LIFE GOES ON…so let’s get started

LIFE GOES ON…so let’s get started

Iain has recently returned from a three-week visit to the United States. It might be interesting for some of you to read his views on what it’s like to travel internationally at this time, and the possible hurdles one might expect. He writes…

“During these past six months I’ve accepted the fact that I have a travel addiction. Whenever I look up at the sound of a passing airplane I instinctively want to be on it. I don’t really care where it’s going. As for most people 2020 has been a gruelling experience for me. At 72 I realize that I fall into the “iffy” category of those exposed to the virus, and I’ve spent countless hours upping my personal fitness programme because of this, reasoning that if I’m going to die then I’ll do it in the best shape possible! Early on basic intelligence demanded that I shunned the unrelenting barrage of the shameless 24 hour news channels, who unanimously dwell on the sensational aspects of the pandemic – and still do – brainwashing the vulnerable into thinking getting Covid is an automatic death sentence. By the time August arrived I was truly convinced that hiding under the bed waiting for some miracle vaccine isn’t the way to go. I figure that at my age I have at best 10 more active years, I’ve just lost one in 2020, I’m damned if I’m going to lose another in 2021.

By the time August came around I booked a return flight to New York on Qatar Airways. This past decade I’ve flown
internationally only on Middle Eastern airlines. In my opinion Qatar and Emirates’ leave European and American airlines in the shade.

Apart from the desire to move, I wanted to familiarise myself with the complexities one might meet today whilst flying internationally. I’m aware that some readers will think my attitude cavalier, but I firmly believe in my personal criteria for dealing with this pandemic, which are:

* Wear a face mask when in public places.

* Wash your hands at least 20 times a day.

* Be aware of the need to distance whenever possible
from other people in public places.

* Knuckle down and get yourself in the best physical
shape you’ve ever been in.

One thing we’ve learned from this pandemic is that the air inside aircraft is much cleaner than we ever thought it was. The fact that reputable airlines have increased the cleanliness factor makes it even healthier. I was incredibly impressed by the effort Qatar have gone to sterilize their planes. It was necessary to wear masks throughout the flight. (in business class where you have your own walled cubicle this can be removed after takeoff). Obviously masks can be taken off whilst eating and drinking, and I recommend that you eat slowly and drink more in order to ensure mask relief. And, I’m not talking about water! It’s possible to drag out a glass of wine for hours. We were handed a face visor for entering and disembarking (deplaning) the aircraft. Upon arrival at New York’s JFK airport the passage through immigration and customs was effortless.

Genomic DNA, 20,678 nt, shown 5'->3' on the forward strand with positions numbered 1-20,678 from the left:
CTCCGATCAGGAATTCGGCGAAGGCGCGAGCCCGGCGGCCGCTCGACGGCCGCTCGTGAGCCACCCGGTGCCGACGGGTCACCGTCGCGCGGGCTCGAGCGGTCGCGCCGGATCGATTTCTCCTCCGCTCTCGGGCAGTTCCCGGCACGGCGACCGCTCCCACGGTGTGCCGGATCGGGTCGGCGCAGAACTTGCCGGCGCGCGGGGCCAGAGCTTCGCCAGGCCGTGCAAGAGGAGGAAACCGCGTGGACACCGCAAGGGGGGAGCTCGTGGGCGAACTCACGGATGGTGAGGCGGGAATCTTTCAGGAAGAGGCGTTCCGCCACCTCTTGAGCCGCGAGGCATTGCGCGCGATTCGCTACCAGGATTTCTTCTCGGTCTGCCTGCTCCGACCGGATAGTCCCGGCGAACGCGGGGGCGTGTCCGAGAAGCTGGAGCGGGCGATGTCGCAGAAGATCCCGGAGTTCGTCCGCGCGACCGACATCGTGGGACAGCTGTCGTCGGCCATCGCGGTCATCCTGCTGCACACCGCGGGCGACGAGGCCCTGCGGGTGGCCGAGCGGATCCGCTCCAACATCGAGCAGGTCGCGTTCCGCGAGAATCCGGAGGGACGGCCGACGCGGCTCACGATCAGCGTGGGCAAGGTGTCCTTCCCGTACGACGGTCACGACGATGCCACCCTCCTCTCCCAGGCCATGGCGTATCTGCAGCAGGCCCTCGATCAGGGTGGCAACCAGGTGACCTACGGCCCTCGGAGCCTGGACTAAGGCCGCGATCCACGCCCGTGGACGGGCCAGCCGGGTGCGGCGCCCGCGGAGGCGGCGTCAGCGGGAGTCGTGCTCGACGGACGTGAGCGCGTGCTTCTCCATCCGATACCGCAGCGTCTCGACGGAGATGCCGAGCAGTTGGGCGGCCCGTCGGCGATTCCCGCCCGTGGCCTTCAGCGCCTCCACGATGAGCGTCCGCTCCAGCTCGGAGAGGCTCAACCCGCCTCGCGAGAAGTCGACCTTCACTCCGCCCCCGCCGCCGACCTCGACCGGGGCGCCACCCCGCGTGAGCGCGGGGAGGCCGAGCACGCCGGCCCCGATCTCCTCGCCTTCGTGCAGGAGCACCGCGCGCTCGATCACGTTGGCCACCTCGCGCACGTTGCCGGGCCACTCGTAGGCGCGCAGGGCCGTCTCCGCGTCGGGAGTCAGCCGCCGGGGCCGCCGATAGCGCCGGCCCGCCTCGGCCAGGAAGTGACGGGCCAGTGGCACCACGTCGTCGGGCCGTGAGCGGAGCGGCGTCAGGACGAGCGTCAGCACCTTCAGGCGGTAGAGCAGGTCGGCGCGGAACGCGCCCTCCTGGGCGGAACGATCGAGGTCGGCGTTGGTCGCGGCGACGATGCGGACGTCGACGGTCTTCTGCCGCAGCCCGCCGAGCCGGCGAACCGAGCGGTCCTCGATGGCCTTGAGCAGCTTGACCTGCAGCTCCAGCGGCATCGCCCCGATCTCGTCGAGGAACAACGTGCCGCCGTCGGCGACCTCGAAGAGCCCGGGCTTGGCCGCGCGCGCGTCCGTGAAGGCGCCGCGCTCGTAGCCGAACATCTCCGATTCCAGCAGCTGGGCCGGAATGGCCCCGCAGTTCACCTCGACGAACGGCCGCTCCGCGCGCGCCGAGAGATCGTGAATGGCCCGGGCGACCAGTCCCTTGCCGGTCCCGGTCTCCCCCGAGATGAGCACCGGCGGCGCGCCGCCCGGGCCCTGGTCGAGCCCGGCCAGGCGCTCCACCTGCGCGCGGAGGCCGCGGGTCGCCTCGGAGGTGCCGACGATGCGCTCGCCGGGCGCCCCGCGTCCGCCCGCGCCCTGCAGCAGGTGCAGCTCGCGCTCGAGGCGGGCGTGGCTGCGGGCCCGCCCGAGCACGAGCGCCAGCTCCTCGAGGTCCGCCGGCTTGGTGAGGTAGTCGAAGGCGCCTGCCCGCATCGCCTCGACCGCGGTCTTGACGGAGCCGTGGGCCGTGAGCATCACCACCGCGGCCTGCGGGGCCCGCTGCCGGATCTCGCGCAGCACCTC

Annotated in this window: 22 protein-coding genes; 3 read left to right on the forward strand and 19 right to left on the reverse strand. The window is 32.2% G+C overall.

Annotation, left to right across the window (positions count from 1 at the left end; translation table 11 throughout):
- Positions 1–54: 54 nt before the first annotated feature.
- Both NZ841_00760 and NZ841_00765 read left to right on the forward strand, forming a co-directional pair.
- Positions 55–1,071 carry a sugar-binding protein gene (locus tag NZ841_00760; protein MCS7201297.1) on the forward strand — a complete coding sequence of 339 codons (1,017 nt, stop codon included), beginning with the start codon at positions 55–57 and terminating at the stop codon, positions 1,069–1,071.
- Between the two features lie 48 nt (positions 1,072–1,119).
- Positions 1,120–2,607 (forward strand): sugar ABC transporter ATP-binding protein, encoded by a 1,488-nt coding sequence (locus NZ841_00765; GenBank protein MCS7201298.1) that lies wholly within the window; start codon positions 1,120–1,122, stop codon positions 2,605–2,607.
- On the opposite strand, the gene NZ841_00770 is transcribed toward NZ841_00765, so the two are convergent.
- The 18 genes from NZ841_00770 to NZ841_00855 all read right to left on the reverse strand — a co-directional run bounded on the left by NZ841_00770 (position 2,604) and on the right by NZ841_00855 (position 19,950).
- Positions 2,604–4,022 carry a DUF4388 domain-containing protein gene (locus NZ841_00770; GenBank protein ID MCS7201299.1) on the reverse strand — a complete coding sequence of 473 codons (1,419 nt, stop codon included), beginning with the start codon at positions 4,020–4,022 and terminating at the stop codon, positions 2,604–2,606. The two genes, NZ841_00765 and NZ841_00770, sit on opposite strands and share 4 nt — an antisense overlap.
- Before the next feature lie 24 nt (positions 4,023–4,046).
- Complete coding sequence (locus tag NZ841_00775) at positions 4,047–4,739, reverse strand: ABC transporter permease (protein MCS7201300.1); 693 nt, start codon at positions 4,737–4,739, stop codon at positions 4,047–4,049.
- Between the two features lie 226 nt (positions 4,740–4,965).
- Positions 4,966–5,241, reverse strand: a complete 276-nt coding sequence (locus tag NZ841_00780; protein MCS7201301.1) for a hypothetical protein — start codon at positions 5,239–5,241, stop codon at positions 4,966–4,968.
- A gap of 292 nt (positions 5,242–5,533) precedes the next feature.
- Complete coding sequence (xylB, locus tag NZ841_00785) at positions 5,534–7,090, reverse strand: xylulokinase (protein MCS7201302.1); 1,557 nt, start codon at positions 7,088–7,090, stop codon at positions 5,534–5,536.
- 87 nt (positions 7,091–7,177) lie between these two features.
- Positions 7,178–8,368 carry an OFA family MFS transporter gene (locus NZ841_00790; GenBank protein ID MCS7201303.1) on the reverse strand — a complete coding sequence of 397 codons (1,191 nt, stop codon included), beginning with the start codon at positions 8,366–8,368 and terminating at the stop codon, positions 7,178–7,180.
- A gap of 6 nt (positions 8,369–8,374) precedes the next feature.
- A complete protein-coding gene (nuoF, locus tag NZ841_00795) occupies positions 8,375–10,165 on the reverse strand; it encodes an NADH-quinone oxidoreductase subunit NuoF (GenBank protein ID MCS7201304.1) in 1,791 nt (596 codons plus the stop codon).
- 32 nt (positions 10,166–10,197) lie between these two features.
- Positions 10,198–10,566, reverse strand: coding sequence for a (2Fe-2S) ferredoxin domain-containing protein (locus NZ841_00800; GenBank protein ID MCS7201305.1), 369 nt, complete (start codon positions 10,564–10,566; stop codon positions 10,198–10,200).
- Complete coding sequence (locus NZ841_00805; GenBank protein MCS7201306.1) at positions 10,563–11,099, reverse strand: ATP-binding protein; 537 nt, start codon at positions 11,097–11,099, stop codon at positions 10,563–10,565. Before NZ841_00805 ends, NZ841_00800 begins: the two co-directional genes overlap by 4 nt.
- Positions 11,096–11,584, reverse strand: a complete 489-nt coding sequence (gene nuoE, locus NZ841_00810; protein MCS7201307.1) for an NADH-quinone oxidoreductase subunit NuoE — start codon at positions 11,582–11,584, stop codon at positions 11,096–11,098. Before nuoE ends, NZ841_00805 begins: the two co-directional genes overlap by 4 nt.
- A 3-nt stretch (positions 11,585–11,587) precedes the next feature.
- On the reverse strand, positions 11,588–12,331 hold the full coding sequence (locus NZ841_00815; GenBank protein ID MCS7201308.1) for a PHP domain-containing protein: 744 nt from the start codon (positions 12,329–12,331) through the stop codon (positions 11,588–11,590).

I spent a few days in New York then moved on to Boston before flying to Colorado. With friends I did some wonderful hiking in Rocky Mountain National Park. I then spent time in Wyoming, and after three weeks flew back via Denver to New York. At this point comes the main hurdle, which has to be navigated carefully. In order to board the Qatar flight back to Doha (and onwards to Nairobi), it is necessary to get a Covid test within 96 hours of flying. Qatar Airways says this is to comply with Kenya requirements. The problem is that at present in the United States the majority of hospitals and health clinics will tell you that they can’t guarantee a test result within 5 – 10 days. In New York I was tested (it’s really no big deal) in the Mount Sinai hospital in Brooklyn, and I received the result in 15 hours. I believe that if one checks out several hospitals close to big international airports across the United States, you will find one that can deliver a fast result. You should note too that this requirement may well be lifted during
the next six months.

The return flight was again effortless, and the arrival process in Kenya was very smooth. A form must be filled out with your background information, and proof that you have had a Covid negative result within the previous four days. There is no quarantining.

I sometimes feel that where Covid is concerned we have become like the scorpion stinging itself to death with its own
tail. I believe too that when history looks back on 2020 it will prove to have not been our Finest Hour. We know the rules and if followed logically, and with care, we can move forward with our lives. We can be adventurous again.

The Great Walk of Africa is a safari in a Covid-free bubble. Out in the wilderness, you couldn’t be further away from
humanity. Next year awaits us…let’s get going!

Great Walk of Africa 2021 Departure Dates

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